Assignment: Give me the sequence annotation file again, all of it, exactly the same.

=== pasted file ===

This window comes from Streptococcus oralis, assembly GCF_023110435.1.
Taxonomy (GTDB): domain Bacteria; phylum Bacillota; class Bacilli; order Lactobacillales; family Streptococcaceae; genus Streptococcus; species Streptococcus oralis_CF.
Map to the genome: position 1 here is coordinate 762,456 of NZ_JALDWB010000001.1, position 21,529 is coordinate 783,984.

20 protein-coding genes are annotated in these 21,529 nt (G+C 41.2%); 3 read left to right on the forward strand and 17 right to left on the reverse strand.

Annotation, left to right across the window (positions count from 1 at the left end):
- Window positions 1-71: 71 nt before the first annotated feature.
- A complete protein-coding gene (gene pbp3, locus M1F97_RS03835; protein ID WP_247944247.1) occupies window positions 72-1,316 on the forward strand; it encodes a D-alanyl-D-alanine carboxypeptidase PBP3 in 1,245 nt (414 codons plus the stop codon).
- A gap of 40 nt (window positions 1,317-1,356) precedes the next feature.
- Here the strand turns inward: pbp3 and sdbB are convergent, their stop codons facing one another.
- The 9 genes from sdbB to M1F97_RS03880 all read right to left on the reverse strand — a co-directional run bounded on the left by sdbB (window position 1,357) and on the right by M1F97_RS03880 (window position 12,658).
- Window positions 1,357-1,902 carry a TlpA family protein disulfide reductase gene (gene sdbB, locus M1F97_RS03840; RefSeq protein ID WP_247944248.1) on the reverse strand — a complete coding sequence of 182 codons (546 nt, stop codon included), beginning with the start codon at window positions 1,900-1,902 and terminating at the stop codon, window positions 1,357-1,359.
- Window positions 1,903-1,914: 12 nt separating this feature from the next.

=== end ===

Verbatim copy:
This window comes from Streptococcus oralis, assembly GCF_023110435.1.
Taxonomy (GTDB): domain Bacteria; phylum Bacillota; class Bacilli; order Lactobacillales; family Streptococcaceae; genus Streptococcus; species Streptococcus oralis_CF.
Map to the genome: position 1 here is coordinate 762,456 of NZ_JALDWB010000001.1, position 21,529 is coordinate 783,984.

20 protein-coding genes are annotated in these 21,529 nt (G+C 41.2%); 3 read left to right on the forward strand and 17 right to left on the reverse strand.

Annotation, left to right across the window (positions count from 1 at the left end):
- Window positions 1-71: 71 nt before the first annotated feature.
- A complete protein-coding gene (gene pbp3, locus M1F97_RS03835; protein ID WP_247944247.1) occupies window positions 72-1,316 on the forward strand; it encodes a D-alanyl-D-alanine carboxypeptidase PBP3 in 1,245 nt (414 codons plus the stop codon).
- A gap of 40 nt (window positions 1,317-1,356) precedes the next feature.
- Here the strand turns inward: pbp3 and sdbB are convergent, their stop codons facing one another.
- The 9 genes from sdbB to M1F97_RS03880 all read right to left on the reverse strand — a co-directional run bounded on the left by sdbB (window position 1,357) and on the right by M1F97_RS03880 (window position 12,658).
- Window positions 1,357-1,902 carry a TlpA family protein disulfide reductase gene (gene sdbB, locus M1F97_RS03840; RefSeq protein ID WP_247944248.1) on the reverse strand — a complete coding sequence of 182 codons (546 nt, stop codon included), beginning with the start codon at window positions 1,900-1,902 and terminating at the stop codon, window positions 1,357-1,359.
- Window positions 1,903-1,914: 12 nt separating this feature from the next.